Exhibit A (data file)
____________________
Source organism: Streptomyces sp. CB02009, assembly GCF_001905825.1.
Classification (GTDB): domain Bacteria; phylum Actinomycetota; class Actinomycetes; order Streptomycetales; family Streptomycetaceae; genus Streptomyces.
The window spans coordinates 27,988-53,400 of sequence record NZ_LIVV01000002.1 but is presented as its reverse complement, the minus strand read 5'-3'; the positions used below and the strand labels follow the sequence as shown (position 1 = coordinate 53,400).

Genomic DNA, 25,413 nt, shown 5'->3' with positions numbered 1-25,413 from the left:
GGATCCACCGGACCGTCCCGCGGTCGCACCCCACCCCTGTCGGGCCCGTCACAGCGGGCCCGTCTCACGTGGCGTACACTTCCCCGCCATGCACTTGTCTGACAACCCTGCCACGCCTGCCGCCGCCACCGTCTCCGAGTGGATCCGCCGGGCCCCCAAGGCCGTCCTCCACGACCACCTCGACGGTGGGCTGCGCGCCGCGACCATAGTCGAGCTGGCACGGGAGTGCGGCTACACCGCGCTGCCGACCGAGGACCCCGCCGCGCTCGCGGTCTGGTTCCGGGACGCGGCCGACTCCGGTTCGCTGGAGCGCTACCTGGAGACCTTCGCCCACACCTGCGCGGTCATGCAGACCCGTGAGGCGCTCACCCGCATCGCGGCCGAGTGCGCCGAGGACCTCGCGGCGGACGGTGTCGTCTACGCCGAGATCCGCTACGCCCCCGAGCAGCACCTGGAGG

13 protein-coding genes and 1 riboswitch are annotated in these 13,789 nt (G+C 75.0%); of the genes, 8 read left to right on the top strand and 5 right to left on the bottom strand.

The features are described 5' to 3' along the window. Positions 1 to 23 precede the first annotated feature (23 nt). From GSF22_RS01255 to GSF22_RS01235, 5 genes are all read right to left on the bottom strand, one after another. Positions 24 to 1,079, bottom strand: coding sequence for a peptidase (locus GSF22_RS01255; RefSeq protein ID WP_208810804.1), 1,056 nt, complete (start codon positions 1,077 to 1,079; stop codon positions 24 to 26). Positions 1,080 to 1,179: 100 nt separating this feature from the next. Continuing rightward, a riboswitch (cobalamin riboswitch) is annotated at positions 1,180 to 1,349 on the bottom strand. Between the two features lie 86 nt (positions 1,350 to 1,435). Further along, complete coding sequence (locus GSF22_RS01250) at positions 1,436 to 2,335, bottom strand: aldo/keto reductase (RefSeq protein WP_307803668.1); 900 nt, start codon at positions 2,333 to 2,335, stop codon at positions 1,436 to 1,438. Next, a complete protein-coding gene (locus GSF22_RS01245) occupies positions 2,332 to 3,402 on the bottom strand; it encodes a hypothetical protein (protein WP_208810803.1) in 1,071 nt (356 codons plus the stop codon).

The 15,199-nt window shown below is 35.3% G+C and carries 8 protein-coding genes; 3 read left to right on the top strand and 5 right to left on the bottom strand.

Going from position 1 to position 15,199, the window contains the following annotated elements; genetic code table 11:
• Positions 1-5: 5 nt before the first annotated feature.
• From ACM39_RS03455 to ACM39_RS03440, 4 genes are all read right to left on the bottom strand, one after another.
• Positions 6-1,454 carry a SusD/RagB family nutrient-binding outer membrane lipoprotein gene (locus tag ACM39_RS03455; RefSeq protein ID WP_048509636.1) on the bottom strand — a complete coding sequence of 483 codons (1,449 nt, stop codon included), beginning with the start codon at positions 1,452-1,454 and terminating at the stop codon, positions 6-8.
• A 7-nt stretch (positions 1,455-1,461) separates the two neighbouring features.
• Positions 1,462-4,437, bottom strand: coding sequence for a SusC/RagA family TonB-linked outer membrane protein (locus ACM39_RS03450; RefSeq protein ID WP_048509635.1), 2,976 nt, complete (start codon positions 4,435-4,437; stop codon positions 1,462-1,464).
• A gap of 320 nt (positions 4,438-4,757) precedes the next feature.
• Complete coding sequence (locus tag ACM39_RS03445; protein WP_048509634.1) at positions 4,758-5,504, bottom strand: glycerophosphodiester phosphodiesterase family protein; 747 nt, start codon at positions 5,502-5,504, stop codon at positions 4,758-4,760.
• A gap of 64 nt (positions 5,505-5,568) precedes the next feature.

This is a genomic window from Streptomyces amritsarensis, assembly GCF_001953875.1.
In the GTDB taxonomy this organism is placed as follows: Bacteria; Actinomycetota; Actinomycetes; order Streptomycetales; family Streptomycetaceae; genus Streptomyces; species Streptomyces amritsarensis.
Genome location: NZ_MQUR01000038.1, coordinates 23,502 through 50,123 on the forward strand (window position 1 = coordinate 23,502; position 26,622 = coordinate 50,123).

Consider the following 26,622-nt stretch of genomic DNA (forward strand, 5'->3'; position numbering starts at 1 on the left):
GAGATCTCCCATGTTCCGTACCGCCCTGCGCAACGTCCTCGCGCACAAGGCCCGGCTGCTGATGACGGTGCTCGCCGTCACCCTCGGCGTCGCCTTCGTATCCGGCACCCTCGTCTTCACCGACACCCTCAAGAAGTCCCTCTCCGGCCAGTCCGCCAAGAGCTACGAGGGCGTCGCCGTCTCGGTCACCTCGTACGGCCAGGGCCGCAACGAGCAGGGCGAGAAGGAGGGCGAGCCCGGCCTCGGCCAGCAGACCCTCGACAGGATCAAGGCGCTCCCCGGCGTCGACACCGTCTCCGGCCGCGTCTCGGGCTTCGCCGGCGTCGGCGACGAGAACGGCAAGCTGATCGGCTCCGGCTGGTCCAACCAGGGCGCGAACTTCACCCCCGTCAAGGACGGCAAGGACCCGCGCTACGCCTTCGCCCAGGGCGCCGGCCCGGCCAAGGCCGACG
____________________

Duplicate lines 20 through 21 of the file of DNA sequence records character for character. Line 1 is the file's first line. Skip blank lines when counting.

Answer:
Genome location: NZ_MQUR01000038.1, coordinates 23,502 through 50,123 on the forward strand (window position 1 = coordinate 23,502; position 26,622 = coordinate 50,123).

Consider the following 26,622-nt stretch of genomic DNA (forward strand, 5'->3'; position numbering starts at 1 on the left):